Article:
Guiding questions when determining scope:

  • Are there specific domains of well-being that are the priority for measurement? Or is your project specifically about a comprehensive picture of well-being?
  • What is the purpose of selecting these indicators at this time? What do you aim to do with these indicators?
  • What do you have the capacity (people, time, and funding) to undertake?

SULINGITUK GOVERNMENT: Scoping

SULINGITUK GOVERNMENT: Scoping

Fictional Case Study

The Sulingituk Government recently decided to introduce a new tool to manage information and to help with data collection. This will involve the transition away from paper filing towards an online, cloud-based system.

read more

Selection

This involves making decisions about the specific indicators you are choosing to measure, which best reflect your SGIG’s definitions of well-being, community circumstances, and priorities.

Some considerations in selecting a subset of indicators, or removing indicators from your list:

  • A smaller number of meaningful indicators is better than a long list of semi-relevant ones, and a subset is more cost-effective to measure. Do you have an overall target number of indicators you are trying to stay within? Can you undertake ranking and scoring of the indicators in order to stay within this number, for example, by applying a consistent framework for indicator evaluation like the one included here?
  • Does the concept underlying the indicator apply to your SGIG?
  • Does the indicator produce data that your SGIG can act upon in some way? Will these data help your SGIG move toward its vision and goals? Are we interested in understanding changes in this area?

SULINGITUK GOVERNMENT: Selection

SULINGITUK GOVERNMENT: Selection

Fictional Case Study

The Sulingituk Government recently decided to introduce a new tool to manage information and to help with data collection. This will involve the transition away from paper filing towards an online, cloud-based system.

read more

Customization

To ensure relevance to each SGIG’s cultural and community context and priorities, the Recommended Indicator List is designed to be customizable by each SGIG in terminology, examples and options, and complexity. 

For detailed information on developing indicators, customizing terminology, examples and options, and complexity, download the full Indicator Guide & Recommended Indicators Tool.

SULINGITUK GOVERNMENT: Complexity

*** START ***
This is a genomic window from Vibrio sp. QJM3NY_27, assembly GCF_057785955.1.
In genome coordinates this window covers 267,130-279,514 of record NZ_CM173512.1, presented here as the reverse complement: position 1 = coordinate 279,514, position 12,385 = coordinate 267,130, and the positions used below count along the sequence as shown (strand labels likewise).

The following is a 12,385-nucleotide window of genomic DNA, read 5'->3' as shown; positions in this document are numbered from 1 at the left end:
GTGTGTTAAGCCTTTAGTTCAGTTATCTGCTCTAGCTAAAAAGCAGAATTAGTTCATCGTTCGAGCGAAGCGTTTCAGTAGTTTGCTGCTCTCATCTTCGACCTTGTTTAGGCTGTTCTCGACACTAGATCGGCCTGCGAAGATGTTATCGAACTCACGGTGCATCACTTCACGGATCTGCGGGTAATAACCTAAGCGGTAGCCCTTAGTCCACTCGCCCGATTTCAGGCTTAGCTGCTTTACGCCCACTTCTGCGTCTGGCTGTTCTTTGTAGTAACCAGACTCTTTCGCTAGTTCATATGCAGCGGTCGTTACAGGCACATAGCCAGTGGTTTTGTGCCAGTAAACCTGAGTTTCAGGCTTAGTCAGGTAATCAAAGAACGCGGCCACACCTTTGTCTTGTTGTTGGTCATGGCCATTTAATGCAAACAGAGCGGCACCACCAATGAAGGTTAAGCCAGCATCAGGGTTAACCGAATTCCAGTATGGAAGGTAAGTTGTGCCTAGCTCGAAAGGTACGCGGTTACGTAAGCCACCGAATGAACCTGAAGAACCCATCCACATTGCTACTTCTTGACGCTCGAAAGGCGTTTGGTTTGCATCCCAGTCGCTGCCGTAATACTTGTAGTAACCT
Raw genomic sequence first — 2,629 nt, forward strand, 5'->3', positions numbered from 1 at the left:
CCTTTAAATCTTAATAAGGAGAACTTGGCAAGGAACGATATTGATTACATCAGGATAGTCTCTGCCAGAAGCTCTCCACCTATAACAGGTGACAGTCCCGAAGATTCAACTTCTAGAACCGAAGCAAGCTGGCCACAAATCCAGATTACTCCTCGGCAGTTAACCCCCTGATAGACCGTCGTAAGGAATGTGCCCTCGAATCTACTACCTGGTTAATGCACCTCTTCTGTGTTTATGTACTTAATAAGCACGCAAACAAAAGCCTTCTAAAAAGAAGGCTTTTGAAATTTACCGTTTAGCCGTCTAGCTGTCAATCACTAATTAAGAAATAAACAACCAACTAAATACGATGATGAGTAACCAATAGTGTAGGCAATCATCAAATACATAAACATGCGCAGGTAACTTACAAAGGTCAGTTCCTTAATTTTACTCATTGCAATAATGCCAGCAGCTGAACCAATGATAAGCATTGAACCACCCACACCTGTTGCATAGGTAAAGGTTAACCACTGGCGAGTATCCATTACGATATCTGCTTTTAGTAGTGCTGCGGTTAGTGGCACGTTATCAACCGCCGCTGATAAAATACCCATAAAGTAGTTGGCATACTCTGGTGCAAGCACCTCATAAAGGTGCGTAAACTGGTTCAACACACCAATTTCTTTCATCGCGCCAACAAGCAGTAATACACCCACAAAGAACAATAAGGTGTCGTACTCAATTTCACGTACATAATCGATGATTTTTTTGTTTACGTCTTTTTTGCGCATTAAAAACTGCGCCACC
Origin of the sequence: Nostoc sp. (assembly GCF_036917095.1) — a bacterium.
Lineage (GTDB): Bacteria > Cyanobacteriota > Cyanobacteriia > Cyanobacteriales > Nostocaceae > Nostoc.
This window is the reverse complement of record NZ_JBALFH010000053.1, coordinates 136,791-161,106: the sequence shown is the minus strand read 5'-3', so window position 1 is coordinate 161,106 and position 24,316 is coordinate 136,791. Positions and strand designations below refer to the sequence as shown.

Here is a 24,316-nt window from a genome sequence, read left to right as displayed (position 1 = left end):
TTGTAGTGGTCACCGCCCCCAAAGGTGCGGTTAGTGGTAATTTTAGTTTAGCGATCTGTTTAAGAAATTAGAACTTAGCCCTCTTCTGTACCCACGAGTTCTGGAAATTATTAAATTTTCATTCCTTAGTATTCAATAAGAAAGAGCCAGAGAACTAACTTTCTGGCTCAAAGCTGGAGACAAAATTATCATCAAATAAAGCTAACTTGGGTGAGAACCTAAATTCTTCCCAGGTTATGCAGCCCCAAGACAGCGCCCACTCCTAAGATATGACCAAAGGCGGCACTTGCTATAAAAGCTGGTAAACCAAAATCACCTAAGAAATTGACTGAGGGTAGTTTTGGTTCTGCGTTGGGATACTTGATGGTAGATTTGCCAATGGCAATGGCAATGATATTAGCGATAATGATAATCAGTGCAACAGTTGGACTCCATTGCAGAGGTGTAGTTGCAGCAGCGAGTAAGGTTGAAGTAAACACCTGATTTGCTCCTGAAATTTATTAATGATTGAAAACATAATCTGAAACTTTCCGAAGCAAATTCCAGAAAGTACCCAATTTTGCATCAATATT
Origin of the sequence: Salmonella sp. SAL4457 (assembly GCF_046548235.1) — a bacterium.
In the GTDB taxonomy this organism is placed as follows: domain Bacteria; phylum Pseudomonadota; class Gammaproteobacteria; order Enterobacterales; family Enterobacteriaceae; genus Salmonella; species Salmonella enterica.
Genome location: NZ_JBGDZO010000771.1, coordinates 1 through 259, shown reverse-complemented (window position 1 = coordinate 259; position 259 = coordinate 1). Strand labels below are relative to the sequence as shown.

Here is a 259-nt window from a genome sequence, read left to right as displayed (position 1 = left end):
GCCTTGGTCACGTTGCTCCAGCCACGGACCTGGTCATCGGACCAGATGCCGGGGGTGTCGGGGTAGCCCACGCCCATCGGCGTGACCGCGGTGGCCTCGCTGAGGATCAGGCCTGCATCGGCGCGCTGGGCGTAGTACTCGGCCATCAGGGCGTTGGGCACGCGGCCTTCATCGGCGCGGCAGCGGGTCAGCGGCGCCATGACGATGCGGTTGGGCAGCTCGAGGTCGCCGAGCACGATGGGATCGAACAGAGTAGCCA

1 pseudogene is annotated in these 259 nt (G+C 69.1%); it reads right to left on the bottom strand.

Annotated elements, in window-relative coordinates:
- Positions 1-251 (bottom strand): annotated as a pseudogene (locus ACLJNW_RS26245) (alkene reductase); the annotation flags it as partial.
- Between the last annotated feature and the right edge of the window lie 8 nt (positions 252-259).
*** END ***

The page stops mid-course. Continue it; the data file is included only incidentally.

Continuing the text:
SULINGITUK GOVERNMENT: Complexity

Fictional Case Study

The Sulingituk Government recently decided to introduce a new tool to manage information and to help with data collection. This will involve the transition away from paper filing towards an online, cloud-based system.

read more

Recommended Indicator List

The following is a list that contains all of the indicators that can be found in the full Indicator Guide & Recommended Indicators Tool. Once downloaded, SGIGs will see each indicator broken down into a definition and a suggested way to calculate the indicator is provided, along with an example survey question.

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Core Well-Being

  1. Balance
  2. Happiness
  3. Belonging
  4. Personal Agency
  5. Family Connection
  6. Community Cohesion


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Health

  1. Self-rated Health
  2. Indigenous Medicine
  3. Health Care Access
  4. Health Care Satisfaction
  5. Health Conditions
  6. Sleep
  7. Healthy Behaviours


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Culture, Language, Heritage & Identity

  1. Pride in Indigenous Identity
  2. Participation in Cultural Practices
  3. Knowledge of Cultural Practices
  4. Learning about Cultural Practices
  5. Language Fluency
  6. Language Learning


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Infrastructure, Programs & Services

  1. Safe Drinking Water
  2. Community Infrastructure
  3. Community Services Satisfaction
  4. Acceptable Housing
  5. Housing Satisfaction
  6. Community Safety


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Leadership and Governance

  1. Trust in Leadership
  2. Sufficiency of Information
  3. Comfort Participating in Governance
  4. Ability to Exercise Treaty Rights
  5. Equity Among [Members]


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Education, Capacity & Employment

  1. Employment Rate
  2. Job Satisfaction
  3. Income
  4. Food Security
  5. Source of Livelihood
  6. Educational Attainment
  7. Education Support
  8. School Satisfaction
  9. Educational Aspirations


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Land, Stewardship & Environment

  1. Activities on the Land
  2. Limitations to Activities on the Land
  3. Indigenous Food Consumption
  4. Sufficiency of Cultural Resources
  5. Connection to the Land
  6. Concern for the Environment


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External Influence

  1. Cultural Safety
  2. Racism
  3. Stress